Strategies for containing an emerging infectious disease outbreak must be nonpharmaceutical when drugs or vaccines for the pathogen do not yet exist or are unavailable. The success of these nonpharmaceutical strategies will depend on not only the effectiveness of isolation measures but also the epidemiological characteristics of the infection. However, there is currently no systematic framework to assess the relationship between different containment strategies and the natural history and epidemiological dynamics of the pathogen. Here, we compare the effectiveness of quarantine and symptom monitoring, implemented via contact tracing, in controlling epidemics using an agent-based branching model. We examine the relationship between epidemic containment and the disease dynamics of symptoms and infectiousness for seven case-study diseases with diverse natural histories, including Ebola, influenza A, and severe acute respiratory syndrome (SARS). We show that the comparative effectiveness of symptom monitoring and quarantine depends critically on the natural history of the infectious disease, its inherent transmissibility, and the intervention feasibility in the particular healthcare setting. The benefit of quarantine over symptom monitoring is generally maximized for fast-course diseases, but we show the conditions under which symptom monitoring alone can control certain outbreaks. This quantitative framework can guide policymakers on how best to use nonpharmaceutical interventions and prioritize research during an outbreak of an emerging pathogen.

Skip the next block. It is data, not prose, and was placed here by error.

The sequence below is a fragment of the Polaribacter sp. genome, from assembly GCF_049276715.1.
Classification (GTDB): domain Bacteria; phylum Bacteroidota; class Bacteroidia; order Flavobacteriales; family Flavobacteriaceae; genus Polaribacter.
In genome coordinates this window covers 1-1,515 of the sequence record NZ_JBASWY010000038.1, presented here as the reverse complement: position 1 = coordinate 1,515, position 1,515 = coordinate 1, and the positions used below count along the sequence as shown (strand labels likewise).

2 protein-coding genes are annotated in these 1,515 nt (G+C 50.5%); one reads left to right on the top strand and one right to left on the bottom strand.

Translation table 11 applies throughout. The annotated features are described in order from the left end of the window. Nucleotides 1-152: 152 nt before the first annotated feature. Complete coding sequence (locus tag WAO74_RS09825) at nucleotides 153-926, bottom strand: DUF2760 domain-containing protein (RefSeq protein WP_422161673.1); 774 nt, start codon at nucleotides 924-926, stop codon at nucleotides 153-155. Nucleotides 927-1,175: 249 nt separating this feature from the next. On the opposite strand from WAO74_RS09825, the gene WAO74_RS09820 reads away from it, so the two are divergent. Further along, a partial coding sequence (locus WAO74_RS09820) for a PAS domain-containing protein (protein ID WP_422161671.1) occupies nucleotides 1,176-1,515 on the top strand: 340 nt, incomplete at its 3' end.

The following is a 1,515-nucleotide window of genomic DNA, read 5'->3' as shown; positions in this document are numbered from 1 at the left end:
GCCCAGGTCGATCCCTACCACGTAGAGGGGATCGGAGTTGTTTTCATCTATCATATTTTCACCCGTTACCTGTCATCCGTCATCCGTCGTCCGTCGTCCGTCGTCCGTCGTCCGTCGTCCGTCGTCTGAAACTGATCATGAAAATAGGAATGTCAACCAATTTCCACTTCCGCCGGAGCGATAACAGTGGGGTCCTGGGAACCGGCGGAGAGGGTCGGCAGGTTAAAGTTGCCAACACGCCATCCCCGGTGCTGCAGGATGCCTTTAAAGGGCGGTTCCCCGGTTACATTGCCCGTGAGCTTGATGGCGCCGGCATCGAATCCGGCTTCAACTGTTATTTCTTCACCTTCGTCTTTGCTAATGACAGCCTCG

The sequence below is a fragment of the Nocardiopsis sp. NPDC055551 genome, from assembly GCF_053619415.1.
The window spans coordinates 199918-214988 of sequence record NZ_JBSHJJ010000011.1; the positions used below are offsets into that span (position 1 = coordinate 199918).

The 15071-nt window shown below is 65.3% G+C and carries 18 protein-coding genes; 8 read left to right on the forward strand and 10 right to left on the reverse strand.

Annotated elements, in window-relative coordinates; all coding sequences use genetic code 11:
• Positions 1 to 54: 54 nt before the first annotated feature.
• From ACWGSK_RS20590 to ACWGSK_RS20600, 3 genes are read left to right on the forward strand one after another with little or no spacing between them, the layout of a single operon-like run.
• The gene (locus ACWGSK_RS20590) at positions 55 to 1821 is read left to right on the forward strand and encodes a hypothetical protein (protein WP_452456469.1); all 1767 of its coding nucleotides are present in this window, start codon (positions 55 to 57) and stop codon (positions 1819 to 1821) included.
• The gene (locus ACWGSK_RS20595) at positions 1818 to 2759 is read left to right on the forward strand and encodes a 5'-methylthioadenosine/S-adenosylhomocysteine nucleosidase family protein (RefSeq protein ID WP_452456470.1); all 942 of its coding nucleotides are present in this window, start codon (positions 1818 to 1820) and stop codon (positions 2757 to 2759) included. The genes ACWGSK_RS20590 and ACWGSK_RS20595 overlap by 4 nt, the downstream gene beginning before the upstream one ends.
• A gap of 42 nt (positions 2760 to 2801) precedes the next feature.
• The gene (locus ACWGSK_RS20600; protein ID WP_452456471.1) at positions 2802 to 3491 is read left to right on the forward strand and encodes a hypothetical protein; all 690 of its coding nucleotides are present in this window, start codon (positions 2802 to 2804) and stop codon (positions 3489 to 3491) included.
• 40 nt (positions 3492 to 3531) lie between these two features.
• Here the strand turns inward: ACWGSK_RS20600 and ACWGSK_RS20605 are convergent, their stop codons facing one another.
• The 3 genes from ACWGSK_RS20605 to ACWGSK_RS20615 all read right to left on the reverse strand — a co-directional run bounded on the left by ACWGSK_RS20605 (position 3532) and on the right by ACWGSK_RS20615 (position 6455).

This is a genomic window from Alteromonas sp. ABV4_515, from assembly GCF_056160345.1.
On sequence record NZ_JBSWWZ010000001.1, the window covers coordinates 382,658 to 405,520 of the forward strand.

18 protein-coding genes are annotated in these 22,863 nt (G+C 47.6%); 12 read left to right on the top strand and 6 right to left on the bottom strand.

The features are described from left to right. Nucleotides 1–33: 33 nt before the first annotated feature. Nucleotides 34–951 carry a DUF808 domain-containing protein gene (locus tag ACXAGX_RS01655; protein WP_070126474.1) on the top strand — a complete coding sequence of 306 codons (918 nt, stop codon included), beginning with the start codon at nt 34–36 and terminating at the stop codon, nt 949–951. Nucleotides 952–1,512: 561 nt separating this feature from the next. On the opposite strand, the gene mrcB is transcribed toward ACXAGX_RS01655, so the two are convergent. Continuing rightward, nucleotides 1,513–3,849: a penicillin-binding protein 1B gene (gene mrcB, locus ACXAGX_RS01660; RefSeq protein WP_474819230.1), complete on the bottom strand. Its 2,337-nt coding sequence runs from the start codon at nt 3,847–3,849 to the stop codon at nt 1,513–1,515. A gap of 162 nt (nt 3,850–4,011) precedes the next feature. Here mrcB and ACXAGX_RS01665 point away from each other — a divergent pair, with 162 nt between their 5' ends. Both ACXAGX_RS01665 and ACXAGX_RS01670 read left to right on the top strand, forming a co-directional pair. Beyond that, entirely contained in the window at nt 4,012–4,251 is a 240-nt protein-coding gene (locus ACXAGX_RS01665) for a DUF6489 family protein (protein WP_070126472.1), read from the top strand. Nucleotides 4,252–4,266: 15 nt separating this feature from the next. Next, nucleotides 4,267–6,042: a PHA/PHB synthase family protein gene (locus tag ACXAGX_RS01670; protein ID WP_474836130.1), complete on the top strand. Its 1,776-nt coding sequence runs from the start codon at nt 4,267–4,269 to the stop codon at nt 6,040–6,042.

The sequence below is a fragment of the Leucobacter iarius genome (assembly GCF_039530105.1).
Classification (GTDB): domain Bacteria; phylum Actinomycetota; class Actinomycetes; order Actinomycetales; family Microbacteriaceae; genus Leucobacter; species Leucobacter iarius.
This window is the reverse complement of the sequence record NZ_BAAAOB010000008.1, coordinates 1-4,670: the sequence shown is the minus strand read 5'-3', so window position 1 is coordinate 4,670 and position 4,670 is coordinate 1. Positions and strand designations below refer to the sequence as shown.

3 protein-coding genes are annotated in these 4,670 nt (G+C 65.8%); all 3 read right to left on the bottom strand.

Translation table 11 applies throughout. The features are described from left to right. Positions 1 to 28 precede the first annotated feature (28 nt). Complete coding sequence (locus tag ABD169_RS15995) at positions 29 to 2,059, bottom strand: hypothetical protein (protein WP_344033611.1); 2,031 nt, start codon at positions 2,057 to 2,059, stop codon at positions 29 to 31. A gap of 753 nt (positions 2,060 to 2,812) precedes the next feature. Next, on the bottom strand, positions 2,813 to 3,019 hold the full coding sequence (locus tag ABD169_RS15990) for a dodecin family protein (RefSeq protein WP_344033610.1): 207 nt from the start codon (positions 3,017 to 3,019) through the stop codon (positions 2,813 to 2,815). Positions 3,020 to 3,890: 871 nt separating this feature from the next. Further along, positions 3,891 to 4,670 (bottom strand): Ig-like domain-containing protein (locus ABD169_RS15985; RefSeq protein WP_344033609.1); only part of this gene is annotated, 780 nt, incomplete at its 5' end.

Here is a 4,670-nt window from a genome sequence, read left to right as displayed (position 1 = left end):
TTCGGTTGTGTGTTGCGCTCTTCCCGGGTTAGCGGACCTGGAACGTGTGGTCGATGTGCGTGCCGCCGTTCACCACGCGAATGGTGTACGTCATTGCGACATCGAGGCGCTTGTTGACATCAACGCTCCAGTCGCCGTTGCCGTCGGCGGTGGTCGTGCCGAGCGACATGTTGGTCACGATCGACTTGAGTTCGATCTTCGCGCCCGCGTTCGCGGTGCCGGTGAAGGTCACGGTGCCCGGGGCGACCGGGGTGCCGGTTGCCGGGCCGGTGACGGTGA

Keywords: active symptom monitoring; contact tracing; epidemiology; infectious disease dynamics; quarantine.